So HOW is it any different to consider another “not just the story quality” valence when weighing the effect of the balance of an anthology? How is it “affirmative action” or “quotas” or any of those other bogeymen to look at your TOC and think, “gee, I seem to have stuffed this with a lot of white guys. My readership might not like that anymore than an anthology with 7 romantic zombie stories, so let me try to balance things a little.”

There are so many excellent women and writers of color working in the field today that I find it astonishing that (when the first round of women dropped out) you could not have solicited several other excellent stories from them to help round out your anthology in all the ways people clearly care about.

Because I’m with Stephanie: I’ve seen enough of these all-male anthologies to last my lifetime.

I’d really appreciate thoughts/comments about this. This sort of thing frustrates me so much I never quite know what to do, but interaction is always good.

on the condescension of adults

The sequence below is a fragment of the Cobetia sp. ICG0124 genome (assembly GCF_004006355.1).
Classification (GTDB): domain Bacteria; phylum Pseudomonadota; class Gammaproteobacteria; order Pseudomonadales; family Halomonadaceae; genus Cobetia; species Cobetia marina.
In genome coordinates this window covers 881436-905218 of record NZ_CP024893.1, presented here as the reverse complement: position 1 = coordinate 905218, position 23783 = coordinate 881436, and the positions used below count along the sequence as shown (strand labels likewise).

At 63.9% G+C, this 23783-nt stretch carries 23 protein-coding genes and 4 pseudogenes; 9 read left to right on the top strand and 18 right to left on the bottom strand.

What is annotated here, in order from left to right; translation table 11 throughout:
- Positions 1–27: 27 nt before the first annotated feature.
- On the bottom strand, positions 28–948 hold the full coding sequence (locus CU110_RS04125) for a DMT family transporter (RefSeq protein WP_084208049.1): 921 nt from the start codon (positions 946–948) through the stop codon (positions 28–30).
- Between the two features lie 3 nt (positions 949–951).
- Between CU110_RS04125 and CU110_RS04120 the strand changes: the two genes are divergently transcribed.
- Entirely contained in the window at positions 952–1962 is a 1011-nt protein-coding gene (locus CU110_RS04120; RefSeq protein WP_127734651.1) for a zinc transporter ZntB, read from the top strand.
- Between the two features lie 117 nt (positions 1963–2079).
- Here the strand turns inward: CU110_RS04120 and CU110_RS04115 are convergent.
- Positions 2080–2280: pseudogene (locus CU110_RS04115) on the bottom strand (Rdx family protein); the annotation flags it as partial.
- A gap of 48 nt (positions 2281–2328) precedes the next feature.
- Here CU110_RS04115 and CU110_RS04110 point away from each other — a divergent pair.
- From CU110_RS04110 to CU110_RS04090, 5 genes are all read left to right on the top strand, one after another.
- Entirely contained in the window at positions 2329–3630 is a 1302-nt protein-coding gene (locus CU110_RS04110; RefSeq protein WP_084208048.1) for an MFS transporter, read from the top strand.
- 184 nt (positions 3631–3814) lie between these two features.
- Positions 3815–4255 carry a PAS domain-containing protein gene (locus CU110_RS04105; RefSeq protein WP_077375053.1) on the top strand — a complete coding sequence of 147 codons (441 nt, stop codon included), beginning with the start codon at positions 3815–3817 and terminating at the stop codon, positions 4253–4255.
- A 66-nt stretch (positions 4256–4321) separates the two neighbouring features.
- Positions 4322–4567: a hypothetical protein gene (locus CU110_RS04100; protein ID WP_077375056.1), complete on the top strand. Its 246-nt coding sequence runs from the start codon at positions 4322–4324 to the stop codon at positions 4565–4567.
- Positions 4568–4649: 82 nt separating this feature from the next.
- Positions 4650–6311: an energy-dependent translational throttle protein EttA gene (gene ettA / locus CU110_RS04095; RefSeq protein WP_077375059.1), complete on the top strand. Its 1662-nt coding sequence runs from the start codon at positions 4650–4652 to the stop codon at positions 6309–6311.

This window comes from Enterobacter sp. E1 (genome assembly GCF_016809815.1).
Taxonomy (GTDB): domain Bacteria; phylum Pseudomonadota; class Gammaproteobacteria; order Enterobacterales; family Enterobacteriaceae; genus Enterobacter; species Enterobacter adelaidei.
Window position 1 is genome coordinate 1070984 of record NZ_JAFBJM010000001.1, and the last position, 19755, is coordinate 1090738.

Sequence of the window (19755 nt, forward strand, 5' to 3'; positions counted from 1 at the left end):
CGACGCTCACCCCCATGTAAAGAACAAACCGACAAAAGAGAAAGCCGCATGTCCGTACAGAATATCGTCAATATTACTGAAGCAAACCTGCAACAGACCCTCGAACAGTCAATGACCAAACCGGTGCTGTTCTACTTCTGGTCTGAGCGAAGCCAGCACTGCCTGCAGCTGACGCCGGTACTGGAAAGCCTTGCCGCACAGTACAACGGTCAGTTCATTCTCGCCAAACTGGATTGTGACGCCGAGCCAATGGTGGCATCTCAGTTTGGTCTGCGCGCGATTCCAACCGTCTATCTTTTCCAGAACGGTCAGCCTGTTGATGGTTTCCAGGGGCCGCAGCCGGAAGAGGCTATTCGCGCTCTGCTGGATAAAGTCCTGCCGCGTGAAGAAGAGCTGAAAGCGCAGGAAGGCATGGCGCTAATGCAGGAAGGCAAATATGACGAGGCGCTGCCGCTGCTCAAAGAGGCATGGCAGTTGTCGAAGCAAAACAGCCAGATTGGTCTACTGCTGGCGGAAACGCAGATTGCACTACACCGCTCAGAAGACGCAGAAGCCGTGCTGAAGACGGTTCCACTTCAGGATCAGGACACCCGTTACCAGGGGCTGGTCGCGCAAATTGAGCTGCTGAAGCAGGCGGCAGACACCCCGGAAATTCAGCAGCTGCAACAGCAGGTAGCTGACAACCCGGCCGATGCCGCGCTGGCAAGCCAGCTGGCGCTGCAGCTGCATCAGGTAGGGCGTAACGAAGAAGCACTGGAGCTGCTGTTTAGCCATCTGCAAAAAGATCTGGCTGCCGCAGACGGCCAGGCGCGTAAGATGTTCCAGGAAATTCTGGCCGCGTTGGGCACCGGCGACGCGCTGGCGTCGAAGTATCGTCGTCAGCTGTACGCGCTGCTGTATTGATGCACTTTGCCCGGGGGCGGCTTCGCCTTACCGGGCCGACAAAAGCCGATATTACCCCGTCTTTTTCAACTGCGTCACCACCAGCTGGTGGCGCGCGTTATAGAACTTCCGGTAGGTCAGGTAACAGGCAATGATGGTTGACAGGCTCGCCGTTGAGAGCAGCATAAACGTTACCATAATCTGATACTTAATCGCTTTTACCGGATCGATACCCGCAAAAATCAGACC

I will never understand how it is that perfectly reasonable, intelligent, precocious and curious children can grow up into timid, hidebound, ideologically paranoid adults who feel the need to police every errant word that might pass their precious babies’ dewy eyes. And by this I mean: by what reasonable standard can an eleven year old child not be allowed to understand what the word “scrotum” means (especially in reference to a dog’s genitals, and in the most clinical manner possible)? Why is it that sexually curious (and possibly active) fifteen and sixteen year olds shouldn’t be able to read about teenage homosexual relationships (Boy Meets Boy)? What on earth are we trying to “save” these children from? Reading, at the risk of pointing out the obvious, is an act of discovery, one that in some way uncovers some heretofore unknown aspect of our world. Writing is humanity’s best method of conveying all sorts of knowledge, including the bewildering complexity of our human interactions. And reading is perhaps any person’s best chance of entering another person’s head, and really experiencing the world from their perspective. So, to me, it seems like it should be a crime for some wrong-headed adult to restrict any child capable of understanding the material from reading anything they wish to. Yes, I am opposed to censorship of any kind because I at least remember the joy of reading as a young teenager. I know that if my parents had decided to vet my choices before I was allowed to enjoy them, many of my fondest reading experiences would never have happened. Maybe I wouldn’t have been able to read the Alanna series when I was twelve because she gets her period and falls in love with a much older man.